Flyped: A Flywheel Actuated Biped for Robust and Efficient Robot Locomotion over Varying Terrain
Here I present a novel wheel-leg hybrid robot morphology that uses a wheel as both an inertial actuator during walking and a drive actuator during rolling. This morphology allows the robot, called the Flyped, to demonstrate more versatile and robust behaviors during legged locomotion when compared to a normal bipedal walking system, while also giving the robot the ability to efficiently roll when it encounters flat, structured terrain.
Generating diverse, dynamically feasible, and efficient locomotion over varying terrain is a difficult challenge, and I tackle this challenge by decomposing the problem into hierarchical sub-planners. At the top level, an implicit graph A* search is performed to decide gait behaviors (rolling vs legged), and initial footstep locations. Then, for each gait mode, a local trajectory optimization problem is solved to produce dynamically feasible center of mass and joint motions of the robot within that mode. Finally, a time-varying linear quadratic regulator is used to obtain feedback joint torques needed to track these state trajectories during execution, which are then passed to high-speed low-level motor controllers for real-time control.
At the highest level of the motion planning framework, an A* search is performed on an implicit graph to generate the location of transitions between legged and rolling gaits, as well as define initial footstep locations for the walking gait. An implicit graph is used due to excessively large memory requirements of an explicit graph in this planning domain. A guided A* search is chosen to guarantee search optimality, as well as speed-up search time through a well-chosen heuristic function. The optimal path is defined as the most energy efficient feasible path from the current robot state to a desired robot world location (locomotion). This kinematic planner is given an initial robot state, a goal robot state, and a height map defining the height of the terrain at every discrete x position in the map and returns a set of actions defining the optimal gait transition and footstep locations throughout the trajectory.
I implemented the graph search planner in c++ for fast planning times, and are able to generate plans for 10 meter long maps discretized into 5 centimeter segments in less than 0.1 seconds.
The high-level gait planner produces footstep plans for the Flyped robot for a given terrain map, but these initial footstep plans are not checked to be dynamically consistent, and thus are only ensured to be kinematically feasible. To generate physically feasible legged locomotion state trajectories over rugged terrain from these initial kinematic footstep plans, we utilize a legged-locomotion specific trajectory optimization parameterization proposed by Winkler. This nonlinear program framework for motion planning of legged systems is called Trajectory Optimization through Phase-Based End-Effector Parameterization, and is effective in simultaneously generating footstep sequences, step timings, foothold locations, swing-leg motions, full body motion, and required contact forces over non-flat, unstructured terrain. This trajectory optimization technique is capable of generating motions for multiple footsteps in only a few seconds over varying terrain. Because the optimization can reason directly about foot contact forces during locomotion, it can generate emergent behavior like full-flight phases, which are essential for highly dynamic movement.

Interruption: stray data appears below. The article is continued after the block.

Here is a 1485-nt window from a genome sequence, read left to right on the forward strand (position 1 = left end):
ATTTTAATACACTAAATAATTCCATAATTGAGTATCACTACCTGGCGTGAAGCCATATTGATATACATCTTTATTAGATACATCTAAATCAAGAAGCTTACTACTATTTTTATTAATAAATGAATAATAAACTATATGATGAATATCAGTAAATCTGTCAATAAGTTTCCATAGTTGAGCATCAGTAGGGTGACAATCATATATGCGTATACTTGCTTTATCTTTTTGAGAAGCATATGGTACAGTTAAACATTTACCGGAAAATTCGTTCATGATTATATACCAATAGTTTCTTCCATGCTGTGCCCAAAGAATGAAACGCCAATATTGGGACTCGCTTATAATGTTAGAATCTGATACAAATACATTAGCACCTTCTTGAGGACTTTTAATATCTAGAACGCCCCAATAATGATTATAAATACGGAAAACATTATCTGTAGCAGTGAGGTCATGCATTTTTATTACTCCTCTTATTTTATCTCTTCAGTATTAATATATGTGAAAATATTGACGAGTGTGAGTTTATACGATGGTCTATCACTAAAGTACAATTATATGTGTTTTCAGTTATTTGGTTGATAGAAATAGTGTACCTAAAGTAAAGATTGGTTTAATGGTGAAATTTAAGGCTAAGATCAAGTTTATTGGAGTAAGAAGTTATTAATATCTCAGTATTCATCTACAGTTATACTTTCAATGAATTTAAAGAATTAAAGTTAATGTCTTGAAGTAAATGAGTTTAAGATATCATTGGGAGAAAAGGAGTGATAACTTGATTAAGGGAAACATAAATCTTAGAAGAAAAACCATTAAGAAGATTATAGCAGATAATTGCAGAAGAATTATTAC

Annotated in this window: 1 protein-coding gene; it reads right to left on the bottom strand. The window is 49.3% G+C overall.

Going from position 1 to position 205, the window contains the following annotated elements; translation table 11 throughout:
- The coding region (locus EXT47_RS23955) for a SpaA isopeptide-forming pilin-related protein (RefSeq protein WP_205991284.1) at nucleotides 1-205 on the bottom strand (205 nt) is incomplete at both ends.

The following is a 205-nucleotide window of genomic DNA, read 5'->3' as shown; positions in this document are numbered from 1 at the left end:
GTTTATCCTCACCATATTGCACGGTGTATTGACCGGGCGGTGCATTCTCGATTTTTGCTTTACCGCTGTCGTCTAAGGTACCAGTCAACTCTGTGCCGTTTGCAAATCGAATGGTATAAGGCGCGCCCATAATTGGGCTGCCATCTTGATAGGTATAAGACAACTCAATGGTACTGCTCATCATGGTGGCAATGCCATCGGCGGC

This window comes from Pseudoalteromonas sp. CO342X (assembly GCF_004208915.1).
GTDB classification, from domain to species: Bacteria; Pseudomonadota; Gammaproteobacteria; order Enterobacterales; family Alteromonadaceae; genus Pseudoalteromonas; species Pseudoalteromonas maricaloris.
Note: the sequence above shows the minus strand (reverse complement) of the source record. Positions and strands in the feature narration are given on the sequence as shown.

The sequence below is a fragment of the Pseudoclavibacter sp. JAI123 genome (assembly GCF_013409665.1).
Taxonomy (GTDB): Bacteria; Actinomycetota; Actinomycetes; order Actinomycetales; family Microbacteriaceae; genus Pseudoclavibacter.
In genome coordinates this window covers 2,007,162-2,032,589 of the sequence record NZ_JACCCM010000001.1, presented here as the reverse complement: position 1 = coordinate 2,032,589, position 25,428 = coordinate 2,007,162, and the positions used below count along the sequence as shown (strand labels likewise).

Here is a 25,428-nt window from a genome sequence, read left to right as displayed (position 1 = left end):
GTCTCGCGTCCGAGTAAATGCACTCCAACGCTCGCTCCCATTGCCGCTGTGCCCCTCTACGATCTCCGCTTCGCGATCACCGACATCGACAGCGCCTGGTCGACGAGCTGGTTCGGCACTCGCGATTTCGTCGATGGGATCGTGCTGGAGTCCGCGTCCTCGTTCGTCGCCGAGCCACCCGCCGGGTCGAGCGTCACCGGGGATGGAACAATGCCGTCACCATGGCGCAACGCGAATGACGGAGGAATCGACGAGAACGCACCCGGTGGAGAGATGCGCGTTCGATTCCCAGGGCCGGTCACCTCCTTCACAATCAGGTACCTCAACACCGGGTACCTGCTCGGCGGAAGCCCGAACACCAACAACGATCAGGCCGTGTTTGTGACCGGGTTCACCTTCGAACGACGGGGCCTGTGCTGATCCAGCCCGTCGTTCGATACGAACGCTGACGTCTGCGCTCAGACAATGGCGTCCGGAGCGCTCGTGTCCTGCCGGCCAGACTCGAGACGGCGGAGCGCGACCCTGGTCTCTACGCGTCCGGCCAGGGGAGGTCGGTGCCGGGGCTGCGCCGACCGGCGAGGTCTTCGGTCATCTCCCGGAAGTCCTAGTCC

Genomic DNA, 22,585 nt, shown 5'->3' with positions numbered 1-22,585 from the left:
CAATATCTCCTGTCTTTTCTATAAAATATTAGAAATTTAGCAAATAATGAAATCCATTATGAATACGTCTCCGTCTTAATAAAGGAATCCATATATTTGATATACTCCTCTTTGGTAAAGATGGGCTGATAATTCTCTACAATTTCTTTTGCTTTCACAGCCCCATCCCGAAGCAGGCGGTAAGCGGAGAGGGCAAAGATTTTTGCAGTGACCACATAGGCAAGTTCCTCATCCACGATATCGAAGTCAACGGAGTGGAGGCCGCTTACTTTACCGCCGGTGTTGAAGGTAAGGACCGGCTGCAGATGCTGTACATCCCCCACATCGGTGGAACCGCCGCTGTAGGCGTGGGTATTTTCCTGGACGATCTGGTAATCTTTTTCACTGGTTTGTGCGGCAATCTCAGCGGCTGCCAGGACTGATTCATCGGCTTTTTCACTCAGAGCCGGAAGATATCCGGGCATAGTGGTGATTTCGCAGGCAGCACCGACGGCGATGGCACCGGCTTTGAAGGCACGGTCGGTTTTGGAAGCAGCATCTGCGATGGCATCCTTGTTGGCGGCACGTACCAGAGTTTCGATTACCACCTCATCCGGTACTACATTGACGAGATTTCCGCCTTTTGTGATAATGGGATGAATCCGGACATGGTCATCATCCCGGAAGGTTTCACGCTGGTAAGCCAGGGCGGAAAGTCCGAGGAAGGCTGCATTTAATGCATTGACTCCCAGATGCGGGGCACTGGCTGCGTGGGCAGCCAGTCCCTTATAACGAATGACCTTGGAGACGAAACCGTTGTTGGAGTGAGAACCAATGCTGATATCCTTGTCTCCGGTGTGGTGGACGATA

Full Motion Planner
The motion planner demonstrates the ability of the legged locomotion trajectory optimization framework to generate dynamically feasible motion plans over varied terrains. Here a sample motion plan from the full motion planner shows the planner leveraging the efficiency of rolling locomotion to roll through benign sections of the terrain, and then traverse difficult terrain with legged locomotion when necessary. This map includes a variety of typically difficult-to-traverse environments such as stairs, deep holes, and steep ramps. Despite this, the motion planner is able to quickly generate an energy-optimal, dynamically feasible motion plan for the Flyped robot.
To test the capabilities of a reaction wheel-leg hybrid robot, a prototype Flyped robot was designed and fabricated. The robot consists of a lightweight aluminum base chassis with a large diameter flywheel mounted on its central axis. The wheel is coated with a thick high-friction rubber sheath to allow it to roll on the ground with minimal slippage. The wheel is actuated by a high-torque, high-speed brush-less DC motor. A BLDC motor was chosen that satisfied the torque requirement found in simulation experiments of legged locomotion, while also maximizing the flywheel saturation velocity to allow for maximum stabilizing torques during walking. Two lightweight aluminum legs are mounted to the base chassis to enable legged locomotion and are each actuated at the hip and knee by two X5-4 Hebi modules. The ease of use of these modules made them a great choice for quick prototyping of the Flyped system.
The Flyped control software architecture consists of four sub-components integrated together in a ROS package. This ROS package enables seamless communication between the Hebi modules, the ODrive motor driver, an Arduino Teensy, and a control computer.
Initial Hardware Results
This research project is fully supported by the Biorobotics Lab at Carnegie Mellon University. Special thanks to my advisors Matt Travers and Howie Choset.